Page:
How significant is New South Wales (NSW) in terms of the Australia and Japan relationship?
The relations between Japan and Australia’s largest business center and economic region NSW are strong and longstanding. This began mainly with commodities trading and the export of primary products. Japan is NSW’s number one export market. Major export items to Japan include high quality coal for power generation and food like beef. The increase of investments and joint-ventures from Japan in Australia can be seen particularly in NSW. Japanese megabanks have chosen to establish their operations here to support the growing partnerships between Japanese and Australian companies across all sectors.
Japanese investors are exploring new opportunities such as hydrogen for the energy sector and smart infrastructure. Japanese technology and know-how can support the development of Western Sydney and the Greater Sydney region, which includes Tech Central and the Westmead Health and Innovation District.
We have plenty of opportunities to realize the transition from fossil fuels to decarbonized energy together. NSW already has two hydrogen hubs and the NSW government recently announced a hydrogen strategy to drive investment, create jobs and power prosperity in the region. Now is the time to expand business discussions on concrete projects to develop together.
Why is there such a good synergy between Australia and Japan, especially seen in NSW?
‘Complementarity with potential for growth’ is the phrase I would use. Japan and Australia make a great combination. Japan is a small country with a huge population while Australia is a vast country with a smaller population. While Japan’s population is decreasing, Australia has been taking in more Japanese immigrants which are starting families in the country. Australia is a transparent, developed and affluent, English-speaking country with good governance and no time difference with Japan. Australians understand Japan deeply and are willing to take on new ideas. They are easy going and foster cooperation rather than neck-and-neck competition.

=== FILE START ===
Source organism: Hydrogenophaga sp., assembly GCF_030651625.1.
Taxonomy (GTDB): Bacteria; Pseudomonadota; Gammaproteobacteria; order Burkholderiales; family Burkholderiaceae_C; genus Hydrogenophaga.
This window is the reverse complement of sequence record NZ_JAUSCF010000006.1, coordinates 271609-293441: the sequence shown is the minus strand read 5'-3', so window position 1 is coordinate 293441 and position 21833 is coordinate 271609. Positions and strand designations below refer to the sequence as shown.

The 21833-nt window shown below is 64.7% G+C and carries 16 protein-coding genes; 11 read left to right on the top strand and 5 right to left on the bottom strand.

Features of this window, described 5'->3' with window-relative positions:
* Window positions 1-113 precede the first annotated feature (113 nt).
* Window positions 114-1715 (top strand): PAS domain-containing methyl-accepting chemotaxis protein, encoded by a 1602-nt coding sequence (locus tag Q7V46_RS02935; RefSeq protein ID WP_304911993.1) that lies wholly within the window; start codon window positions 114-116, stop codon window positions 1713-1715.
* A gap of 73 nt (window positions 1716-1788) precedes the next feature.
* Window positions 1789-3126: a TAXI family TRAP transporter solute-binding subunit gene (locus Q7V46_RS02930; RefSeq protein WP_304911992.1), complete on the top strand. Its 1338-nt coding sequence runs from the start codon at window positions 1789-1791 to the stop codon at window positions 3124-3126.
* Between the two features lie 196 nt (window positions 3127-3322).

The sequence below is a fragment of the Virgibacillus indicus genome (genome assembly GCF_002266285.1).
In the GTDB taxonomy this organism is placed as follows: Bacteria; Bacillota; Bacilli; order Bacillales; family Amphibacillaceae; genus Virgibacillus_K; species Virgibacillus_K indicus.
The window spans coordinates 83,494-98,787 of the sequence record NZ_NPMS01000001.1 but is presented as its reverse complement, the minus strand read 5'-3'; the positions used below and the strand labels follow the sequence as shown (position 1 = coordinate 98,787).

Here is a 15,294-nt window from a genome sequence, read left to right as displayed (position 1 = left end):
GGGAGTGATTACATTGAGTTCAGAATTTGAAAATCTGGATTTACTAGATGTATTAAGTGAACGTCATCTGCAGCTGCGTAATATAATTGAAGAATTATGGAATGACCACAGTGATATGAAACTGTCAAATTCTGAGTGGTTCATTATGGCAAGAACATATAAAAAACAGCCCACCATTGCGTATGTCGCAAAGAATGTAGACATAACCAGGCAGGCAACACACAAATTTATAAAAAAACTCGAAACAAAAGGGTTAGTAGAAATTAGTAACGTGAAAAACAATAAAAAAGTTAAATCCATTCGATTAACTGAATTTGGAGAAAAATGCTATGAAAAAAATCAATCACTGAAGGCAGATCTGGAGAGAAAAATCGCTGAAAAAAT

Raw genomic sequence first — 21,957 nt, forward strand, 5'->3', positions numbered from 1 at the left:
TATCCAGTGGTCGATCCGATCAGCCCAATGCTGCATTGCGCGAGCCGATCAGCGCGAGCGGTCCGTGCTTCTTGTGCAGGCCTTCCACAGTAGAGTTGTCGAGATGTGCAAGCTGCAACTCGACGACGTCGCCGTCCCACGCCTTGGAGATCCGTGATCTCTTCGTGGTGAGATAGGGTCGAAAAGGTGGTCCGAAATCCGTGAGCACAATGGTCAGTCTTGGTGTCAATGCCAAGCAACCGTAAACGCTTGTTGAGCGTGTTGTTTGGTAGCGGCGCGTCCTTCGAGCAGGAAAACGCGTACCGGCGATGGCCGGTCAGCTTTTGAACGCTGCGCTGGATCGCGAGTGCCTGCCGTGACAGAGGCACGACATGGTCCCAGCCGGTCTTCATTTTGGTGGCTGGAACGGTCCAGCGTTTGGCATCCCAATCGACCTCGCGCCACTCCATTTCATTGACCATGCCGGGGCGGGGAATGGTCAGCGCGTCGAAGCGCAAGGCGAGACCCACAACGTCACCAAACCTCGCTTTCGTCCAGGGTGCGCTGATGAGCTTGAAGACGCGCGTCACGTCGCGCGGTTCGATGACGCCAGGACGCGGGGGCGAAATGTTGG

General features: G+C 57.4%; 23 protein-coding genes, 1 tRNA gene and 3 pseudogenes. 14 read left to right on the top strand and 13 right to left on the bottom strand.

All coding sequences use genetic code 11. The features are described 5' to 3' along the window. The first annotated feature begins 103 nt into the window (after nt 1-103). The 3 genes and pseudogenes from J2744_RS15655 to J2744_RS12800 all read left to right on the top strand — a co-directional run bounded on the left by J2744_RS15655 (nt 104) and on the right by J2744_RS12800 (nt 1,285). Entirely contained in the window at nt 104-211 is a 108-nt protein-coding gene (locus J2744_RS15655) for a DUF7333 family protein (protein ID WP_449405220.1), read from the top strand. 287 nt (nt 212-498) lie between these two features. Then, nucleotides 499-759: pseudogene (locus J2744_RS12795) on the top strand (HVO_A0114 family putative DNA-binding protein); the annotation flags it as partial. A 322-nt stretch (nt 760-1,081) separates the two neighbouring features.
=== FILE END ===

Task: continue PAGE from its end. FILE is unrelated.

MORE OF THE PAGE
There are more than 30,000 Japanese living in Sydney and 150 Japanese restaurants in NSW. It’s a good market for Japanese companies and a great place to live in.
What events are the Consulate-General of Japan in Sydney looking forward to this year?
Japan and Australia have been organizing many seminars and networking events in fields such as hydrogen and circular economy, many using digital tools. We hope to also make use of the online tools to promote Japanese food and culture. Japanaroo, the region-wide Japanese festival in NSW, celebrates Japan’s contribution to job creation and business innovation in Australia while fostering exchange and trust between our two countries. We hope to see more participants and that the initiatives will be most effective.
What message would you send readers of the Report on the eve of Australia Day?
The long history of trust and respect between Australia and Japan matters significantly and will help our economies to prosper together. We look forward to rebounding from the pandemic and for the people-to-people exchange between our two nations, especially between our regions to grow. New and untapped potential exist in both regions of Japan and Australia which we hope to promote. Australians can be great curators of Japanese regional values, products and tourist destinations to the western world.